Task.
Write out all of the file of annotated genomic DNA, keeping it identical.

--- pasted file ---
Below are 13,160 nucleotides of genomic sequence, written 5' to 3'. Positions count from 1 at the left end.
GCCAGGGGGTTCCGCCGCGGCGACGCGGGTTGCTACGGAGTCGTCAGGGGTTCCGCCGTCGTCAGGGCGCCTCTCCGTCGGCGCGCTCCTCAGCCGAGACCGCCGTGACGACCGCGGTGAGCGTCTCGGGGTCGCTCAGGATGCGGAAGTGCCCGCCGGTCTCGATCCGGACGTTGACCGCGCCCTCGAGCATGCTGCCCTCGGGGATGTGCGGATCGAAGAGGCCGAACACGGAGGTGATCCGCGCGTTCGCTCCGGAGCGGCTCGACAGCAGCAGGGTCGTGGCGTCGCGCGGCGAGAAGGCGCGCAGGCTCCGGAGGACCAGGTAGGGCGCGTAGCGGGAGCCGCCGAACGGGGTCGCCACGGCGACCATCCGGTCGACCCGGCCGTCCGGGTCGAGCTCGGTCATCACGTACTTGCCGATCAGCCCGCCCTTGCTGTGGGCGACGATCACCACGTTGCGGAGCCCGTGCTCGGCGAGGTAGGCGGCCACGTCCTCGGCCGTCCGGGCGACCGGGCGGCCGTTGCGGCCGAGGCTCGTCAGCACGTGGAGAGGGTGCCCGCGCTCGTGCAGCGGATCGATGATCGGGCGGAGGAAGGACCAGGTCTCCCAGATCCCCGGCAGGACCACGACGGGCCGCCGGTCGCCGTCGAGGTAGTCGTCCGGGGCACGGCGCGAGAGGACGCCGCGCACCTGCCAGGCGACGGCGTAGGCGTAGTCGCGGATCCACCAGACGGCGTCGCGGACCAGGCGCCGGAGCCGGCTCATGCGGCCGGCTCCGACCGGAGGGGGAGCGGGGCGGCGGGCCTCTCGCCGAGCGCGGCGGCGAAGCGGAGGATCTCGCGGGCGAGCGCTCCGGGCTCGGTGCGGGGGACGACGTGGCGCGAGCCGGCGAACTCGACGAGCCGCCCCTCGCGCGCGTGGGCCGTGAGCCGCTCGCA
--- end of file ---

Below are 13,160 nucleotides of genomic sequence, written 5' to 3'. Positions count from 1 at the left end.
GCCAGGGGGTTCCGCCGCGGCGACGCGGGTTGCTACGGAGTCGTCAGGGGTTCCGCCGTCGTCAGGGCGCCTCTCCGTCGGCGCGCTCCTCAGCCGAGACCGCCGTGACGACCGCGGTGAGCGTCTCGGGGTCGCTCAGGATGCGGAAGTGCCCGCCGGTCTCGATCCGGACGTTGACCGCGCCCTCGAGCATGCTGCCCTCGGGGATGTGCGGATCGAAGAGGCCGAACACGGAGGTGATCCGCGCGTTCGCTCCGGAGCGGCTCGACAGCAGCAGGGTCGTGGCGTCGCGCGGCGAGAAGGCGCGCAGGCTCCGGAGGACCAGGTAGGGCGCGTAGCGGGAGCCGCCGAACGGGGTCGCCACGGCGACCATCCGGTCGACCCGGCCGTCCGGGTCGAGCTCGGTCATCACGTACTTGCCGATCAGCCCGCCCTTGCTGTGGGCGACGATCACCACGTTGCGGAGCCCGTGCTCGGCGAGGTAGGCGGCCACGTCCTCGGCCGTCCGGGCGACCGGGCGGCCGTTGCGGCCGAGGCTCGTCAGCACGTGGAGAGGGTGCCCGCGCTCGTGCAGCGGATCGATGATCGGGCGGAGGAAGGACCAGGTCTCCCAGATCCCCGGCAGGACCACGACGGGCCGCCGGTCGCCGTCGAGGTAGTCGTCCGGGGCACGGCGCGAGAGGACGCCGCGCACCTGCCAGGCGACGGCGTAGGCGTAGTCGCGGATCCACCAGACGGCGTCGCGGACCAGGCGCCGGAGCCGGCTCATGCGGCCGGCTCCGACCGGAGGGGGAGCGGGGCGGCGGGCCTCTCGCCGAGCGCGGCGGCGAAGCGGAGGATCTCGCGGGCGAGCGCTCCGGGCTCGGTGCGGGGGACGACGTGGCGCGAGCCGGCGAACTCGACGAGCCGCCCCTCGCGCGCGTGGGCCGTGAGCCGCTCGCA